The battle that the airlines are staging regarding nondisclosure of ancillary fees is a strange one. That factor was on display vividly during the last meeting of the U.S. Department of Transportation (DOT) Advisory Committee on Aviation Consumer Protections (ACACP) held on August 7th. Airlines were given time to discuss financial positions, new technology and new IATA development language to facilitate disclosure of ancillary fees. Their presentations all claimed that they want to disclose these fees.

But, somehow they are not — at least consumers and travel agents aren’t seeing these ancillary fees in a useful manner, nor are they allowed to purchase these services except through airline websites.

Corporate travel managers attending the committee hearing were confused after hearing the airlines profess to want nothing more than to sell these ancillary fees including baggage, seat-reservations and everything else that they can through their entire distribution network. They clearly stated that if the airlines could not figure out how to inform them of ancillary services and fees so that they could fully budget for travel and reimburse travelers, their option was to push DOT for regulatory action.

From a consumer’s point of view, I finally commented that with the airlines claiming that they have already disclosed virtually every ancillary fee mentioned in discussions, where were they disappearing? Into a black hole?

For every airline executive that claimed their corporate desire to disclose ancillary fees and airline representative that claimed most fees were already fully disclosed, there were thousands of travel agents and scores of travel management companies represented that don’t seem to be getting this ancillary services and fees information.

The best news to come out of the ACACP meeting was the demonstration of technology to handle scores of ancillary fees with all of their iterations. Technology company Farelogix showed how, given use of airline data, software and travel agent platforms have been created that can provide detailed ancillary fee data for travel agents and allow for transactability.

Global distribution company Sabre dramatically announced that they would not charge airlines anything for distribution of the ancillary fee data through their distribution network to travel agents. Of course, travel agencies will have to negotiate with the airlines regarding selling this data.

Furthermore, Sabre demonstrated their new travel agent platform, Sabre Red, that has modules and comparison-shopping software to allow consumers to see and compare prices across airlines including the most important ancillary fee data. Sabre’s demonstration software was run using ancillary fee data taken from the airline-owned Airline Tariff Publishing Company and scraped from airline websites.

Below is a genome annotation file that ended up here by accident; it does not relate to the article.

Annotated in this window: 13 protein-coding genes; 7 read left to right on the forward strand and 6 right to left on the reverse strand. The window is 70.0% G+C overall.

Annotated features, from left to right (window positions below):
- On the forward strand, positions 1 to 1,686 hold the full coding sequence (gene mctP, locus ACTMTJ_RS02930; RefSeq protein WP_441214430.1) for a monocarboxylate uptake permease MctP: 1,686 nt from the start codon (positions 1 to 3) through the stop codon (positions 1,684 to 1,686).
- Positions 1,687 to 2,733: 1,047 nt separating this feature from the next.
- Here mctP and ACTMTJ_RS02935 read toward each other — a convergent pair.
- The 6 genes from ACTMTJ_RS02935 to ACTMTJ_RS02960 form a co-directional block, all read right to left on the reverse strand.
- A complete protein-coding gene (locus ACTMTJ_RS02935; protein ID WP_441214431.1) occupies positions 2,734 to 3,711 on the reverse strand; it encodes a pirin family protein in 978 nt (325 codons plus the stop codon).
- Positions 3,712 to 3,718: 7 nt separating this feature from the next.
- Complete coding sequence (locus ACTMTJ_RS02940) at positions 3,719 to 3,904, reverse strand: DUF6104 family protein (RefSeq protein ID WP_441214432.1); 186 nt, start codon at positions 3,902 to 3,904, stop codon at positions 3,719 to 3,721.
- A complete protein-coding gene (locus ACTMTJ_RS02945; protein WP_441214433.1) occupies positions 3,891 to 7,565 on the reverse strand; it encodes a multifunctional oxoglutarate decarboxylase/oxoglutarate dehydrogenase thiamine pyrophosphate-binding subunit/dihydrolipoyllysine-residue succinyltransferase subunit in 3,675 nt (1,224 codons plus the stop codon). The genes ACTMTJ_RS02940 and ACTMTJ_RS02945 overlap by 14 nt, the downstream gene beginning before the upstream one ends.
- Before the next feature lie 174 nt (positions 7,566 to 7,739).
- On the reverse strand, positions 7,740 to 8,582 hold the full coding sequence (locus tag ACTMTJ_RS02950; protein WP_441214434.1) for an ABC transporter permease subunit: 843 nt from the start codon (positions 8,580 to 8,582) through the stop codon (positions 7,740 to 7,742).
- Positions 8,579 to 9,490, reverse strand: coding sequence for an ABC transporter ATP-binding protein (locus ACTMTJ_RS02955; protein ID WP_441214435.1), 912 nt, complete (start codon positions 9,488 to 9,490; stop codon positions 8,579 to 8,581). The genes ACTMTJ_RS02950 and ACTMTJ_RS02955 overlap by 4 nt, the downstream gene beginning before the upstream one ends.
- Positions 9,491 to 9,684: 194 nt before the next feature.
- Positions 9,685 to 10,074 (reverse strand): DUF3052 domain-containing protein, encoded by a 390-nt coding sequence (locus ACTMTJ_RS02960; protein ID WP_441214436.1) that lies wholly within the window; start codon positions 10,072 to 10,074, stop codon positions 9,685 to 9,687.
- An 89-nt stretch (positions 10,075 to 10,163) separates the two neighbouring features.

Once airlines learn about the power of their distribution network, including travel agents and corporate travel managers, in selling the basic ancillary fees — baggage fees and seat-reservations — they are sure to begin bundling their fees into special business and leisure packages to make travel more convenient for passengers. These packaged ancillary fees will allow airlines to customize their offerings based on the type of passenger and will allow them to sell to their customers throughout their distribution network.

Business travelers might find themselves offered a package including early boarding, WiFi access for email and Web surfing, lounge access, pillows and blankets for red-eye flights and a meal.

Leisure travelers might be offered early boarding for families and reduced family seat-reservation charges to help keep families together. They may select pillows and blankets as well as free WiFi that links to the airline’s entertainment network and unlimited sodas and snacks.

The DOT officials who will be front and center during the creating of the upcoming proposed rulemaking that will be dealing with disclosure of ancillary fees were listening carefully. If the airlines and GDSs do not figure out a way to work together for the good of the consumers, DOT may nudge them in the direction of cooperation.

Once airlines cease shrouding their ancillary fee data, they will be able to reap the benefits of providing customized services to passengers that will make travel even more pleasant. It doesn’t get much better than that. Airlines can serve up ancillary services that passengers want, sell those services throughout the distribution network and improve customer service.

It sounds like a winning combination to me.

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